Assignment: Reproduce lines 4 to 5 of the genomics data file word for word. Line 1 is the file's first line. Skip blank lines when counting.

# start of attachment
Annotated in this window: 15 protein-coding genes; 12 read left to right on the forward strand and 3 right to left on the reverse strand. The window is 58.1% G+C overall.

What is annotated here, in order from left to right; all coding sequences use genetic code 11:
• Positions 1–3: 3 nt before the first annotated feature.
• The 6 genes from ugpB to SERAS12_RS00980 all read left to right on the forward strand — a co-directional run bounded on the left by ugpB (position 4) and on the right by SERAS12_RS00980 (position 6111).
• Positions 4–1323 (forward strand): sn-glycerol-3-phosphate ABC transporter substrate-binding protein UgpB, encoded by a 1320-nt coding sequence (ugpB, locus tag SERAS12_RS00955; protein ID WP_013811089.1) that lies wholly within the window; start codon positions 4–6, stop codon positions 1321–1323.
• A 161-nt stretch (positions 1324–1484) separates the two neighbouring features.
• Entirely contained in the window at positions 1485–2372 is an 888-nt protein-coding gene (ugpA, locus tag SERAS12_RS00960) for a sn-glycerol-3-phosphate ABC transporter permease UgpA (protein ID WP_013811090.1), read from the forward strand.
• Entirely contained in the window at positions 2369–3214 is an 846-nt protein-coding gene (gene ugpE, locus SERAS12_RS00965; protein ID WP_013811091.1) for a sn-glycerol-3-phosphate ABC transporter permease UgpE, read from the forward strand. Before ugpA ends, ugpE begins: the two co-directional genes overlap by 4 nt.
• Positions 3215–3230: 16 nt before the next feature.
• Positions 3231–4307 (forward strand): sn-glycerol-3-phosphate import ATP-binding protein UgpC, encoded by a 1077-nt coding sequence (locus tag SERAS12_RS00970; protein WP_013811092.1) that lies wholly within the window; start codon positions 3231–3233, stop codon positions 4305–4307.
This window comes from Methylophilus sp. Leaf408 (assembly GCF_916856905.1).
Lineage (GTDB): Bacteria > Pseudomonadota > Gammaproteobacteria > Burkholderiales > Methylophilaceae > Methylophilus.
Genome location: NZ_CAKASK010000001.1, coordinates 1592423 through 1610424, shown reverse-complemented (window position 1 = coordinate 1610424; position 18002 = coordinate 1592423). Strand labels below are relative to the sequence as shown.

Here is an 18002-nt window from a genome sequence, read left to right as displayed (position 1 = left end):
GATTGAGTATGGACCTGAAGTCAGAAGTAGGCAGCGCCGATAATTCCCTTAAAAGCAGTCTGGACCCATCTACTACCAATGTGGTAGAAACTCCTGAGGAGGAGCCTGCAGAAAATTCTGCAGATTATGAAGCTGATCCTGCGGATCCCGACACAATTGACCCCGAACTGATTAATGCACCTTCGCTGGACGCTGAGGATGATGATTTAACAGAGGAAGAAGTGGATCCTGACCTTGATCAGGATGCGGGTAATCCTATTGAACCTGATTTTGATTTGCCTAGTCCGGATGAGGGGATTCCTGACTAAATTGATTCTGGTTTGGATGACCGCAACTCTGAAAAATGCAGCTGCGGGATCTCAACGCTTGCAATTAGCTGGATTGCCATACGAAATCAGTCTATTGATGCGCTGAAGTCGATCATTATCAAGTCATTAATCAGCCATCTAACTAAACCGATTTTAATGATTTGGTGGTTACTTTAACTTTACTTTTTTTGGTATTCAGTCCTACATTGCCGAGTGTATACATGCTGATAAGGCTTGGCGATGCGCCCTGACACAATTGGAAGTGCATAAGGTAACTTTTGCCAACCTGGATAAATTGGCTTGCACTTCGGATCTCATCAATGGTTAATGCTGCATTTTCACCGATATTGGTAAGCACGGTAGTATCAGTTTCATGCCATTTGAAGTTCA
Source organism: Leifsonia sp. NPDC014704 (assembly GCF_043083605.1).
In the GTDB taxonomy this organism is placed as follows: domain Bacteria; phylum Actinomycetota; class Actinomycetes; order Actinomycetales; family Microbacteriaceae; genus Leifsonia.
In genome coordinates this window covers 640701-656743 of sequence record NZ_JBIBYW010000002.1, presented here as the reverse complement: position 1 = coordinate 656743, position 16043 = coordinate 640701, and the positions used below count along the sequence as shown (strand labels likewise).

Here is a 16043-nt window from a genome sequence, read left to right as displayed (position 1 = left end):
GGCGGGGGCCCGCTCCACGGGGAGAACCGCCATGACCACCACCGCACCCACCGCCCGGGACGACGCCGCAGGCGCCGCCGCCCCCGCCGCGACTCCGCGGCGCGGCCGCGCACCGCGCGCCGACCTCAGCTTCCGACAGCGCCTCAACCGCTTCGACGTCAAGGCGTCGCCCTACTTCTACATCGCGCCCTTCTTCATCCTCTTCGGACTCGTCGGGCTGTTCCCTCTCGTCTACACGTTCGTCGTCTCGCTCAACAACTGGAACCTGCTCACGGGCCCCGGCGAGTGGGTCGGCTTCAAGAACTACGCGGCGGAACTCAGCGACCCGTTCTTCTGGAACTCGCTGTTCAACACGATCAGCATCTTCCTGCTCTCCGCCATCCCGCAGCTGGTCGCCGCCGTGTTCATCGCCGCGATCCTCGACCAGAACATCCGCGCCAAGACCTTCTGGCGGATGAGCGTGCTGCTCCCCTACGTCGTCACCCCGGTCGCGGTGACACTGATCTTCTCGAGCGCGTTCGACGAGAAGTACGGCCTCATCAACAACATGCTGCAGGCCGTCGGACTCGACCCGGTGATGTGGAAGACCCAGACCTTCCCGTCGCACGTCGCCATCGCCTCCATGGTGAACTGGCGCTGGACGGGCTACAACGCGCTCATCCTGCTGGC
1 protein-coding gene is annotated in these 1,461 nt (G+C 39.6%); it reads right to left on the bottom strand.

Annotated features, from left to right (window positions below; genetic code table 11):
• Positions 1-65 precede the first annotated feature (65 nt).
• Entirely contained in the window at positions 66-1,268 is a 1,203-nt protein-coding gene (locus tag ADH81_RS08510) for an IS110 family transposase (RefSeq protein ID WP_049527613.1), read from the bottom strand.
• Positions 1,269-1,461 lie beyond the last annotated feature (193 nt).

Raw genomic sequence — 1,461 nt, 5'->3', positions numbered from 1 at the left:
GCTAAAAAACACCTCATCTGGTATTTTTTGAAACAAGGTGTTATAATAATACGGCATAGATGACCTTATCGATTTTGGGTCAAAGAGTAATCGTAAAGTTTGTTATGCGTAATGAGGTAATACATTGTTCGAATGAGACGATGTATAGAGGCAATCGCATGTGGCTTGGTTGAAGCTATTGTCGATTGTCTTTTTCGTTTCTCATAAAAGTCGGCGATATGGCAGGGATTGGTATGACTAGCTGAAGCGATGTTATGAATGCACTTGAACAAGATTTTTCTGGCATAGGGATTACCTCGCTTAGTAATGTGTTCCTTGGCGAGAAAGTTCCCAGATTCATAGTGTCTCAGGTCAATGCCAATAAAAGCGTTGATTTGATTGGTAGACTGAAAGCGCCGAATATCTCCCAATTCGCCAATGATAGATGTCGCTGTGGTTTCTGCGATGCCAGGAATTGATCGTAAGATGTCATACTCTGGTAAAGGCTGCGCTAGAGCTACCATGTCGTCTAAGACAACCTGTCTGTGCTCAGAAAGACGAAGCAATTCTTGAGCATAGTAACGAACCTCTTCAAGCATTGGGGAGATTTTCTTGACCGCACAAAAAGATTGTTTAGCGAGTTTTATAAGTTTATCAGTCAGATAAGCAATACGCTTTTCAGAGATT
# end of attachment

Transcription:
• The 6 genes from ugpB to SERAS12_RS00980 all read left to right on the forward strand — a co-directional run bounded on the left by ugpB (position 4) and on the right by SERAS12_RS00980 (position 6111).
• Positions 4–1323 (forward strand): sn-glycerol-3-phosphate ABC transporter substrate-binding protein UgpB, encoded by a 1320-nt coding sequence (ugpB, locus tag SERAS12_RS00955; protein ID WP_013811089.1) that lies wholly within the window; start codon positions 4–6, stop codon positions 1321–1323.